How far should we go to bring back lost species?

How far should we go to bring back lost species?

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The sixth great extinction is upon us. According to the UN Environmental Programme’s Millennium Ecosystem Assessment, 150-200 species go extinct each day. This is a startling loss of biodiversity, on a scale not witnessed in 66 million years of geologic history. If we can revive an extinct species, should we? With this series we invite you to consider our moral responsibility, as the drivers of the sixth extinction. In promoting and protecting biodiversity, where would you draw the line? How far should we go…?

We are pleased to partner with The Hastings Center on this series.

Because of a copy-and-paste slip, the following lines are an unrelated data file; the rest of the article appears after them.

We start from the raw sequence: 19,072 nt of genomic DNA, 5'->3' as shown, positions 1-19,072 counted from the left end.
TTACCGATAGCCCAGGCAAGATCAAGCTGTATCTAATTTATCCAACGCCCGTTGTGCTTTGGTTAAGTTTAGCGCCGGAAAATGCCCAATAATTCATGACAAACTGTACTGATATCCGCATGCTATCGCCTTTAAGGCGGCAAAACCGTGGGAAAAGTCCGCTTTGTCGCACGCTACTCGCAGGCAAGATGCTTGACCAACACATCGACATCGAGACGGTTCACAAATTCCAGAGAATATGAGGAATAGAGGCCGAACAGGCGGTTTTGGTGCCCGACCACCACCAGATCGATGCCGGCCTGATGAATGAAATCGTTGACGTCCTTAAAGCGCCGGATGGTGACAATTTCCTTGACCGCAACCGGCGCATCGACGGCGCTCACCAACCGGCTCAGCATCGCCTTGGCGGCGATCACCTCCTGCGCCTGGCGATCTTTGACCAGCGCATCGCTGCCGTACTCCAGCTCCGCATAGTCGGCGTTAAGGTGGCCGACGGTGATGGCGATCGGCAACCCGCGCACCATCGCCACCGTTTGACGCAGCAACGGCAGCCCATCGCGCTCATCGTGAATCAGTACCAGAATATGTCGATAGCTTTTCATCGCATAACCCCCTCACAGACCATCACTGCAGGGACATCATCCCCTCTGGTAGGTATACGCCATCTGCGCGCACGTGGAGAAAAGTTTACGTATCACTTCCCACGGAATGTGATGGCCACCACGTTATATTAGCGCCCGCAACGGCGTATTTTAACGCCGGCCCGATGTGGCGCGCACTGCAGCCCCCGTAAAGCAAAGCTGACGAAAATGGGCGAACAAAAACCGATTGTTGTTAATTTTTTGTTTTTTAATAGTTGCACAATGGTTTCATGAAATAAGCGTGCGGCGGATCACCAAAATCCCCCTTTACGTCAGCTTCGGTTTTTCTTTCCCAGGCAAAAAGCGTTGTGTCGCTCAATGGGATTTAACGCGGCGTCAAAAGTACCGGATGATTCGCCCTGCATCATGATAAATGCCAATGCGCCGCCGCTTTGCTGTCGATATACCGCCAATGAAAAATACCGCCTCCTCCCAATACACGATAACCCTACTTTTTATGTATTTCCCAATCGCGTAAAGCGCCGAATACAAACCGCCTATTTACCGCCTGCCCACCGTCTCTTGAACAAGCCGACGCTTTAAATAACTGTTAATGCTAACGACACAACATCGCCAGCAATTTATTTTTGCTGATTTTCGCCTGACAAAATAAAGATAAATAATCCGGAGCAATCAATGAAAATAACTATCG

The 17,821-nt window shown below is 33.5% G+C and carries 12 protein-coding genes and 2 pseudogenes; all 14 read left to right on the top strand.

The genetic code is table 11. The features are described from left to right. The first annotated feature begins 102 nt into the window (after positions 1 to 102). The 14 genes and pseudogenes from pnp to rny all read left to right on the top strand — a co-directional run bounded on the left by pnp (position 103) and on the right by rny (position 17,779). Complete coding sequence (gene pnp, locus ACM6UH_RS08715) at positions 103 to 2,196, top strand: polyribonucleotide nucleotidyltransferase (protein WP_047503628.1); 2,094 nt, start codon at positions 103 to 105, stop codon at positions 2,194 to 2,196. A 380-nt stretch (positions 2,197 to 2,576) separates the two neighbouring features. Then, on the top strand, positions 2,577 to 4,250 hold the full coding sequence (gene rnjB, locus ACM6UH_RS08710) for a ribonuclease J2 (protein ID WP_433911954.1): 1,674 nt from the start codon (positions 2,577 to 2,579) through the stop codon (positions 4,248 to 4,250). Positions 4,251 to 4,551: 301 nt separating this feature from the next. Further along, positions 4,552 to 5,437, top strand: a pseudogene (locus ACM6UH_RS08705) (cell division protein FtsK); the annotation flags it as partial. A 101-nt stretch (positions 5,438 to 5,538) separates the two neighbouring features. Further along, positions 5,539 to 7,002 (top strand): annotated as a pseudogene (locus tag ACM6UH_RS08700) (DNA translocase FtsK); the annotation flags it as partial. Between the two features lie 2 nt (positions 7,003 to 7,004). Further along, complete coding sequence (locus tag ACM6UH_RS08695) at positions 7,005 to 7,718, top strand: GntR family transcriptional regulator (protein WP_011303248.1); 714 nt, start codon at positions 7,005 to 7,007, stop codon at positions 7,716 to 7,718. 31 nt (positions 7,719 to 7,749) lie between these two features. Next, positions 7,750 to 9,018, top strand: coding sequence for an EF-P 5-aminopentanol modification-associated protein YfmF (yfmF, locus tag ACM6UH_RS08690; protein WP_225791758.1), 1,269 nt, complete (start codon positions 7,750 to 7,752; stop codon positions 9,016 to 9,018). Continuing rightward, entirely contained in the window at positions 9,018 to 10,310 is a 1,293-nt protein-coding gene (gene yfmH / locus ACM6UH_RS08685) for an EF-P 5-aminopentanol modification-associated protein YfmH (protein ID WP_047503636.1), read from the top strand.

Photo Credit: Hannah Boreham. Thylacine (Tasmanian Tiger), extinct 1936.

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Geography of Hope

This video series captures moving and thoughtful reflections from the biennial Geography of Hope gathering in Point Reyes Station, California. Meeting themes range from "Igniting the Green Fire: Finding Hope in Aldo Leopold’s Land Ethic" to "Mapping a New Geography of Hope: Women and the Land." This series is a collaboration with Point Reyes Books and other partners, including the US Forest Service and the Aldo Leopold Foundation.